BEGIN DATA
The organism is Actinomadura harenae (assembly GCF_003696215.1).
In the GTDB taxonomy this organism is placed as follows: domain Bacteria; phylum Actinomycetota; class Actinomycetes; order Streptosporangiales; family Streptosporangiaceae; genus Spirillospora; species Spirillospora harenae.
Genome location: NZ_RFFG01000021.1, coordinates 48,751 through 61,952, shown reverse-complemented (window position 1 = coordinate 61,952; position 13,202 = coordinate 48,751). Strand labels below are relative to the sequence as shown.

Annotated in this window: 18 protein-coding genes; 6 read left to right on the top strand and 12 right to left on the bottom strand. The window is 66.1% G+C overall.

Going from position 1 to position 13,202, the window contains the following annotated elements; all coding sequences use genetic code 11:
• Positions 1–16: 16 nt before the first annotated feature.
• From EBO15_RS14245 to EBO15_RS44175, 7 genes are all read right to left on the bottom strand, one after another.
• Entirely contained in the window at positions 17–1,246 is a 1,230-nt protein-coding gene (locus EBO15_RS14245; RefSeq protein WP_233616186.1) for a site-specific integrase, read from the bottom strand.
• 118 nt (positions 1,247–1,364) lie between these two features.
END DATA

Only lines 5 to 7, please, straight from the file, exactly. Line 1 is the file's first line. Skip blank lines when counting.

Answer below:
Going from position 1 to position 13,202, the window contains the following annotated elements; all coding sequences use genetic code 11:
• Positions 1–16: 16 nt before the first annotated feature.
• From EBO15_RS14245 to EBO15_RS44175, 7 genes are all read right to left on the bottom strand, one after another.